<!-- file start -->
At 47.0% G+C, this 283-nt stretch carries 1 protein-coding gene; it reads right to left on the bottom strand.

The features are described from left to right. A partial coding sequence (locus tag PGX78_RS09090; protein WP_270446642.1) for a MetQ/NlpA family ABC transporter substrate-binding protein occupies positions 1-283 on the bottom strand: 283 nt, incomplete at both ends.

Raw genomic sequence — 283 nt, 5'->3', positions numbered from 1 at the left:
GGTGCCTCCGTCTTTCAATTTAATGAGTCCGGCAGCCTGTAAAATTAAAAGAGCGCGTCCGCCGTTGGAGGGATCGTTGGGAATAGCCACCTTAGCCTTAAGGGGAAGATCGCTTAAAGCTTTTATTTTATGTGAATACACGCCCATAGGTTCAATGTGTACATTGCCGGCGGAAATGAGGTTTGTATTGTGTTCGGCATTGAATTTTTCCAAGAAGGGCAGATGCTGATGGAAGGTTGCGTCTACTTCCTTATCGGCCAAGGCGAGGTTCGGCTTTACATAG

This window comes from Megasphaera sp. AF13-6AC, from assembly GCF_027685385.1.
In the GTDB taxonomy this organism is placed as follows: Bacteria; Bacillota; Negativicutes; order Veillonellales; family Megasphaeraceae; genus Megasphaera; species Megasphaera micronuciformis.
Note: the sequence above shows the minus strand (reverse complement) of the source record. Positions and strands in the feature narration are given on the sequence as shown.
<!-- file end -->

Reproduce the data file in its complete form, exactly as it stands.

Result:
At 47.0% G+C, this 283-nt stretch carries 1 protein-coding gene; it reads right to left on the bottom strand.

The features are described from left to right. A partial coding sequence (locus tag PGX78_RS09090; protein WP_270446642.1) for a MetQ/NlpA family ABC transporter substrate-binding protein occupies positions 1-283 on the bottom strand: 283 nt, incomplete at both ends.

Raw genomic sequence — 283 nt, 5'->3', positions numbered from 1 at the left:
GGTGCCTCCGTCTTTCAATTTAATGAGTCCGGCAGCCTGTAAAATTAAAAGAGCGCGTCCGCCGTTGGAGGGATCGTTGGGAATAGCCACCTTAGCCTTAAGGGGAAGATCGCTTAAAGCTTTTATTTTATGTGAATACACGCCCATAGGTTCAATGTGTACATTGCCGGCGGAAATGAGGTTTGTATTGTGTTCGGCATTGAATTTTTCCAAGAAGGGCAGATGCTGATGGAAGGTTGCGTCTACTTCCTTATCGGCCAAGGCGAGGTTCGGCTTTACATAG

This window comes from Megasphaera sp. AF13-6AC, from assembly GCF_027685385.1.
In the GTDB taxonomy this organism is placed as follows: Bacteria; Bacillota; Negativicutes; order Veillonellales; family Megasphaeraceae; genus Megasphaera; species Megasphaera micronuciformis.
Note: the sequence above shows the minus strand (reverse complement) of the source record. Positions and strands in the feature narration are given on the sequence as shown.